This is probably the most recognizable of all punk genres. The term was invented in 1987 as a reference to some novels, such as those by Tim Powers and James P. Blaylock. However, it was pretty niche until Alan Moore and Kevin O'Neill came onto the scene in 1999 with their comic book, The League of Extraordinary Gentlemen (which was made into a half-decent film in 2003). This made it popular and moved it more into the mainstream.
This movement could be more accurately described as 'Neo-Victorianism'—many subscribers to this aesthetic blend the technology with the feeling and look of Victorian England. HOWEVER, if that's not your scene, steampunk can be applied to any part of the world, and even to fictional and fantasy worlds. I've read some awesome steampunk pieces that are set in Wild West era USA, for example.
The biggest thing to remember about steampunk is that it utilizes components that were available in the time periods that your work takes place in. Instead of batteries and wiring, think steam, gears, and brass. You can do anything with these in mind - I've read stories with everything from zeppelins to full biopunk-style apparatuses made with these. My favorite by far is automata; basically, huge clockwork toys that function as servants and guards.
Examples: The Girl in the Steel Corset by Kady Cross, The Friday Society by Adrienne Kress
Dieselpunk is an offshoot of steampunk that takes its inspiration from slightly forward in time when fossil fuels are replacing steam. The aesthetics were also taken from what was popular between WWI and the end of WWII—things like pulp magazines, serial films, film noir, art deco, and the wartime pinup aesthetic. The term for this was first coined by a game designer named Lewis Pollak in 2001, when he was describing his role-playing game, Children of the Sun. Though it began as a subgenre of steampunk, it has since become its own full fledged aesthetic.
The trick with dieselpunk is that, when you're designing your tech, its generally powered by combustion. The look also includes grease stains and sludge as a major component.
If you're not into the sludge aesthetic, another option is decopunk. This is a recent offshoot from dieselpunk that focuses more on art deco and Streamline Moderne artistic influences, which are based in the period from the 20s to the 50s. Basically, decopunk is a sleeker, shinier dieselpunk. The most notable reference to this type of style is probably Bioshock.
Examples: The Legend of Korra, Rocketeer, Iron Sky, Leviathan by Scott Westerfeld
Nobody's really sure when this genre emerged, but the concept is very simple. Trashpunk, or garbagepunk, is characterized by a world in which everything is made from something else—often, these materials would be salvaged in a post-apocalyptic type of environment. Often, trashpunk work is set in harsh, unforgiving environments where survival is key, and thus, you basically have free reign to give your characters whatever they like, as long as you can make it from stuff you find lying around.
Examples: Mad Max, Deponia, Water World
With this one, think steampunk, but set it back about a millenium. Clockpunk is generally set in the Renaissance, with more clockwork and machines that you'd find in Da Vinci's notebooks, like that funky helicopter machine.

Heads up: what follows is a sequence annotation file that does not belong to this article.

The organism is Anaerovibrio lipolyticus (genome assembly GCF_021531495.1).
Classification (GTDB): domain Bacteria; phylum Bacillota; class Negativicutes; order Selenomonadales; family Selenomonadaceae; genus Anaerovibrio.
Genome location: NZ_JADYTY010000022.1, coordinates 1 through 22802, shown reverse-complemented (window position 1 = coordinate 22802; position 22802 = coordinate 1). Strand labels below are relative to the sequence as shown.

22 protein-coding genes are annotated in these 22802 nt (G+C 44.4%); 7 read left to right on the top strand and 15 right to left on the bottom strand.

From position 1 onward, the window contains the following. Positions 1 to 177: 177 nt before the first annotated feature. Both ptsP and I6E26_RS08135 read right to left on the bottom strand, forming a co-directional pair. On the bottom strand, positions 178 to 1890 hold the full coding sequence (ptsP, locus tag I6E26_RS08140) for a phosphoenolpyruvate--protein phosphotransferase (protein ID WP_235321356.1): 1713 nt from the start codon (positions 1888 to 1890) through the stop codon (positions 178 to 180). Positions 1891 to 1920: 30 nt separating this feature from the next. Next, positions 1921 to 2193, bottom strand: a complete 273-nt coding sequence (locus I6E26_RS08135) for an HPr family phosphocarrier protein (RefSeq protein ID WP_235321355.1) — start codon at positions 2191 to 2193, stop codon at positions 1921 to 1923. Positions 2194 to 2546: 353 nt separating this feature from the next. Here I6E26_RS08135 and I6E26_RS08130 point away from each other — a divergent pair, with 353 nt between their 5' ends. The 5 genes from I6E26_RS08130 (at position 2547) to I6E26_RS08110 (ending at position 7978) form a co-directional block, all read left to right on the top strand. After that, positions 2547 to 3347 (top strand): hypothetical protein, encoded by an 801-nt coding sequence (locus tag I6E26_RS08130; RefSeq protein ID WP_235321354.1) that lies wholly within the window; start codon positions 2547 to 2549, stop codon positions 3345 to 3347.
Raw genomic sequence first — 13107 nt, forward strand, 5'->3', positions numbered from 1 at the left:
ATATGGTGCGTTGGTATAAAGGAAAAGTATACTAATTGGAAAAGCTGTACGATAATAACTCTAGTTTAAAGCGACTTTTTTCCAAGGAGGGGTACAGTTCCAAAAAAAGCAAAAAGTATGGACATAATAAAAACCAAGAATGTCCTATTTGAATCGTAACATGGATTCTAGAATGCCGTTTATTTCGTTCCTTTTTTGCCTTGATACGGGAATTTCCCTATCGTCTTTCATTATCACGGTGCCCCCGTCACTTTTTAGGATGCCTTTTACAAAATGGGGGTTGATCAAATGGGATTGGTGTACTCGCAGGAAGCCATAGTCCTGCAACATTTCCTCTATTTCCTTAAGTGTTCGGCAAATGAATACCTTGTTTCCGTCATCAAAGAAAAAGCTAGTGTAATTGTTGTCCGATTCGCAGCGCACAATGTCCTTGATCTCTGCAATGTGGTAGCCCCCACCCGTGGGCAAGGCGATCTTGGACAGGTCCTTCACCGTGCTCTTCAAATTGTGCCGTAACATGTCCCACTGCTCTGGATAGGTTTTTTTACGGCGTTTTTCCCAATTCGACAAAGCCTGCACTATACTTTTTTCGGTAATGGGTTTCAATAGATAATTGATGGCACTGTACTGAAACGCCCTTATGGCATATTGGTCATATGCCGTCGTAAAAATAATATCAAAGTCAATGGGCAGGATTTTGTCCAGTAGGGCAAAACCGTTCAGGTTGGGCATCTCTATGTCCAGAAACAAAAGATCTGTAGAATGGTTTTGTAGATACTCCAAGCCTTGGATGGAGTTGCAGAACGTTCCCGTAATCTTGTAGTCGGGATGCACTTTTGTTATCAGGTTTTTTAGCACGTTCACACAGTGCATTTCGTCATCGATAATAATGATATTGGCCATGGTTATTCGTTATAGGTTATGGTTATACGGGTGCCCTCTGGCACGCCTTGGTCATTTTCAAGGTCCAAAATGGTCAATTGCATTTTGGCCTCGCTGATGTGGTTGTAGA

The term was coined by the GURPS role-playing system, and its also been used to describe a form of steampunk in which only clockwork components are used—however, these instances are incredibly rare.
Examples: Mainspring by Jay Lake, Gormenghast, Assassin's Creed II
Sometimes referred to as "atomic-punk," this is set within a very specific time period: 1945-1965. This is where we get into things like modernism, the Atomic Age, the Jet Age, and the Space Age. This is when atomic power and world dominance were "the future," and technological optimism was at its peak. The aesthetic tends towards Populuxe and Raygun Gothic—your meals come as convenient pills, and plucky robot companions clean your house and babysit your kids.
Examples: The Jetsons, Fallout
Up to this point, we've been talking about technology as we're all semi-familiar with it—tech made from wires, cogs, metal, and plastic. Now, we're taking a walk on the wild side. These next genres delve deep into the organic side of tech—body modification, biowarfare, and unconventional materials.
This genre emerged in the 90s, and it focuses on the possible unintended consequences of the biotech revolution. Fiction in this genre typically describes struggles of individuals or groups that are often the product of human experimentation, against a backdrop of totalitarian governments or megacorps that use and misuse these as a means of social control or profiteering.
Unlike its parent genre cyberpunk, its built on DNA and biorobotics, and the modifications are often to the person's genetics, rather than to their physical body with more mainstream tech.
Examples: The Island of Dr. Moreau by H.G. Wells, Ribofunk by Paul Di Filippo, Gattaca
Comparative to its predecessors, this genre is in its infancy. It's similar to biopunk on a lot of levels, but it describes worlds in which proper biotechnology is limited or prohibited, and the only pieces of it that are in wide use are nanites and/or nanotechnology. Currently, the genre is more concerned with the artistic and physiological impacts of the technology than the actual aspects of it.
Examples: Crysis, Generator Rex, Transcendence
This is where it gets a bit funky when it comes to organic tech. Naturepunk is most common in fantasy genres, and it comes about when a setting includes modern or even futuristic technology that is made from locally sourced natural components, rather than mainstream materials. The name for this is also used in settings where natural things are used by humans as substitutes for more mainstream tech. For example, a naturepunk character would use mushrooms with flammable spores in place of grenades.